You can then simplify your data model to just:

DownFile{
  name:string
  path:string
  downloadTime:date
}

Each DownFile instance stores the information for a single downloaded file. You may have many files with the same name (or id number or other identifier) but each version of the filename will have a unique path on disk and a unique download timestamp.

To find the last download version of a file with a particular name, you would use a predicate for just the name.

NSPredicate *p=[NSPredicate predicateWithFormat:@"name == %@", soughtName];

Then you can provide a sort descriptor which sorts by date putting the latest date at the top:

NSSortDescriptor *sort=[NSSortDescriptor sortDescriptorWithKey:@"downloadTime" ascending:NO];

When you run a fetch with the above predicate and sort, it will return an array of all instances of DownFile that have the same name as the soughtName variable all sorted by descending date. To find the last downloaded version just get the zero element of the array.

Besides being more simple, this design is way faster than running subqueries against a vast number of objects.

Even if this particular model won't work for you, it should provide you a starting point. Core Data is intended to model/simulate real-world objects, conditions or events and the relationships between them. Therefore your model should reflect what is really going one. In this case, you have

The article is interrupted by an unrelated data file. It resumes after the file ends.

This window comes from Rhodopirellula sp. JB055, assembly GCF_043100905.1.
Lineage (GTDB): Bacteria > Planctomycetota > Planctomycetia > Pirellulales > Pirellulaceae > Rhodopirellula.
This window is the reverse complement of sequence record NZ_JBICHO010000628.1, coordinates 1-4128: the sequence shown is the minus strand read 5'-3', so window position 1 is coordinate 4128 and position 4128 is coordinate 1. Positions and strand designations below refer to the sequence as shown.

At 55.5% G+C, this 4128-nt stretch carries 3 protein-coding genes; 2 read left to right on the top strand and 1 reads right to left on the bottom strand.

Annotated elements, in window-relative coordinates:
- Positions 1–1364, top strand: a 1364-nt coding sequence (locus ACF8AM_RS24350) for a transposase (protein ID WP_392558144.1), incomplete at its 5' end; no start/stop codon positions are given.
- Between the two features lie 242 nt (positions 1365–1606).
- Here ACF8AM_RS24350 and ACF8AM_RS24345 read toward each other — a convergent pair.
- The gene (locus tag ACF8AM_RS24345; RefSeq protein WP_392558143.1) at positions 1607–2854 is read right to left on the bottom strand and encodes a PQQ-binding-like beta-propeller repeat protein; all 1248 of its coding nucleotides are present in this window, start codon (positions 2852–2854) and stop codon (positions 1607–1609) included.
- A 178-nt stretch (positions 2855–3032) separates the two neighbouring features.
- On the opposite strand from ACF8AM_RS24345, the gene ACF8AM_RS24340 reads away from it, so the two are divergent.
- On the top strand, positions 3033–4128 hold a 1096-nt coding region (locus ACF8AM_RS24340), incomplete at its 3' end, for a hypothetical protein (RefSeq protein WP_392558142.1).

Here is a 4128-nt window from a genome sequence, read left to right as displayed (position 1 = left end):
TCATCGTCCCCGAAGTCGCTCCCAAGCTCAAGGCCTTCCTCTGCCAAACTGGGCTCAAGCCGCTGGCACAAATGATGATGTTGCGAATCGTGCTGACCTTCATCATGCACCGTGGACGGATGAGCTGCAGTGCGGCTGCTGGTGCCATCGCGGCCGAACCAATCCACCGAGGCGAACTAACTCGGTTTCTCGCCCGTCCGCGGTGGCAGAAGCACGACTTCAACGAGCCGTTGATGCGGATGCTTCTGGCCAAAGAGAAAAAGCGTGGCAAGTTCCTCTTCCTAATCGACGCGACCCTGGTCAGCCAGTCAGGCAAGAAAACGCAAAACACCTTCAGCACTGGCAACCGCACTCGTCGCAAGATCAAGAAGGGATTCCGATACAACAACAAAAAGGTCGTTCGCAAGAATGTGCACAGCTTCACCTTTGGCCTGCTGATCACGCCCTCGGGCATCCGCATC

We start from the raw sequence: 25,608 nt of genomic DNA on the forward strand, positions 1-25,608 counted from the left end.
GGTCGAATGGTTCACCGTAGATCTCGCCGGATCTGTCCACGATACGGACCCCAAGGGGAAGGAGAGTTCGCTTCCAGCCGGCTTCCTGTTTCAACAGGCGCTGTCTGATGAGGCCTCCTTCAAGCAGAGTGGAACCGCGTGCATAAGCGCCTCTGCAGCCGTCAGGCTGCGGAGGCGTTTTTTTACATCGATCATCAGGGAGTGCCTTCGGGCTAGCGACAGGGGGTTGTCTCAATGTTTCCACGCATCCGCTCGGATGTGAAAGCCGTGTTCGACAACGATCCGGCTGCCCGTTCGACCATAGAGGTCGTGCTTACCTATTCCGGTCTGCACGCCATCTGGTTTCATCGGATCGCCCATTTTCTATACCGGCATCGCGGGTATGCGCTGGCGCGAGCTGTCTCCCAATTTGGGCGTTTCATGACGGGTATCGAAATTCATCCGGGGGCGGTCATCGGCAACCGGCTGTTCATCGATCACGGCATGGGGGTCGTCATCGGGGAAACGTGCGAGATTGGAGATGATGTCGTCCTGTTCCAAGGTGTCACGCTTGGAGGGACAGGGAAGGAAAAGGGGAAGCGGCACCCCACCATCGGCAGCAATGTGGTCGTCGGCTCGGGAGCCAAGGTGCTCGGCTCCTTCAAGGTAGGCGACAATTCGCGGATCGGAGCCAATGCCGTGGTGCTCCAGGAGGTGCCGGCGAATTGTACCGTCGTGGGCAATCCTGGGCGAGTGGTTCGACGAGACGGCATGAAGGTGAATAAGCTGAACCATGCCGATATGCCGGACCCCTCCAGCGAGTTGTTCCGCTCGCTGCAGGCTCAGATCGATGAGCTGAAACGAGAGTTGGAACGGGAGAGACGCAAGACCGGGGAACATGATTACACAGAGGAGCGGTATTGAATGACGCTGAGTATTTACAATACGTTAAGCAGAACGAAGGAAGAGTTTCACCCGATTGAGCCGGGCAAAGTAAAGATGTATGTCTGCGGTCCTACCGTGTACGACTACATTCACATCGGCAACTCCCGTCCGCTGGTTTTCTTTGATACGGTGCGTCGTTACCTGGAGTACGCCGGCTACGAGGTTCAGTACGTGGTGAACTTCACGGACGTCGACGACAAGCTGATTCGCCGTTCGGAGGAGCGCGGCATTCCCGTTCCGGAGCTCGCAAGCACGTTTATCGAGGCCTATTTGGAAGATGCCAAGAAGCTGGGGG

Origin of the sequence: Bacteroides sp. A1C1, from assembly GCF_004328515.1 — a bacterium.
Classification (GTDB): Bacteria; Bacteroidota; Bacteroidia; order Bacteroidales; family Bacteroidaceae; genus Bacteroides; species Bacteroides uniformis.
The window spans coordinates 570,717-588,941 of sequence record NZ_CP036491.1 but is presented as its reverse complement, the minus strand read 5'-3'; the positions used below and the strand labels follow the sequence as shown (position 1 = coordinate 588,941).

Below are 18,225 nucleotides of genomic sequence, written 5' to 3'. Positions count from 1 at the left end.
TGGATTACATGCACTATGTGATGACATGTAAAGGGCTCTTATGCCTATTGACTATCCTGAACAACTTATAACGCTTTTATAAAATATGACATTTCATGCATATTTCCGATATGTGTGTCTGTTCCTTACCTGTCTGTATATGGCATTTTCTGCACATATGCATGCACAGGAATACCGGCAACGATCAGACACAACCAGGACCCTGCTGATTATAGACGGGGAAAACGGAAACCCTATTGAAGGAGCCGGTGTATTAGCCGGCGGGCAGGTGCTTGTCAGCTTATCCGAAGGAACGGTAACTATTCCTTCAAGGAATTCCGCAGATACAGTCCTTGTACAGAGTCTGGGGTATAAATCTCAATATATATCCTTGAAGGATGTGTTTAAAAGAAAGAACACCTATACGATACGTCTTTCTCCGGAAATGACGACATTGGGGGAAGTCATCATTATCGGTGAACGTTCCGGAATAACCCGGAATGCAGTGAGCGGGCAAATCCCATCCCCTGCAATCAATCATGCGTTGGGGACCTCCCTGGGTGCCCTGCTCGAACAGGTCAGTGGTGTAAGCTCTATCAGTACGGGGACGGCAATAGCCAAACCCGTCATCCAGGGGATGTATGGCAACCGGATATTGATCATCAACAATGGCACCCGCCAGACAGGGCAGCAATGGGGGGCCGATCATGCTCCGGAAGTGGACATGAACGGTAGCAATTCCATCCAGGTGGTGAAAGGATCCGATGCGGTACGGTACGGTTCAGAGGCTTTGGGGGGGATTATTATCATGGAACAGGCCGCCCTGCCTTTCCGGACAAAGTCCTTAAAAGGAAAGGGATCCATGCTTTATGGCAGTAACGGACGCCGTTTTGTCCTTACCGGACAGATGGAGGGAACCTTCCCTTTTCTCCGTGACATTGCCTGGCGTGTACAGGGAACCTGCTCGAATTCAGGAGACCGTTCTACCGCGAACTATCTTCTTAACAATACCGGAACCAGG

downloaded files -->> Object
download time -->> Event

Since each file is unique only by its download time, you need to make that the major attribute of the entity that models the files. (Note that an entity models a single instances of a real-world object, condition or event.) The DownFile entity lets you model/simulate one real-world file by name location and the critical event of its time of download.

Because the entity closely models reality, that makes fetching the actual entity instances much, much easier.

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My case was adapted to ask a question without 1nm of description.<br> In real case 'ListFile' is an Object with 7 relations, 10 attributes according real objects. <br> IMHO your advice is good to find unique Object of 'FileList'. Predicate with sort descriptor is pretty simple and I use it 90%.<br> I have ~10k 'FileList' objects,~15x10.000 'Times' objects. I use relations 'FileList' (use case) to cut array to 30 objects and after that try to find last download version.<br> It's possible to combine 2 entities in one, but it'll make interface code really difficult (IMHO).<br> Nik –  Nik Jun 30 '11 at 18:01
    
Anyway thank you for your effort to show me other angle of problem! –  Nik Jun 30 '11 at 18:14
    
Well, you know better than me what you need but I would caution you not to build your data model to the needs of the UI but the other way around. The data model is the guts of the app, it is what the app does logically. Everything else is just input and output. If you find yourself with large, cumbersome entities, you may need to break it up into more entities. In any case, the entities should closely mirror the real-world objects, conditions or events. The closer to "real" they are, the easier the app becomes to write. –  TechZen Jun 30 '11 at 21:34

There are a couple things wrong with your predicate format string:

SUBQUERY (Times, $s, max($s.timeDownload))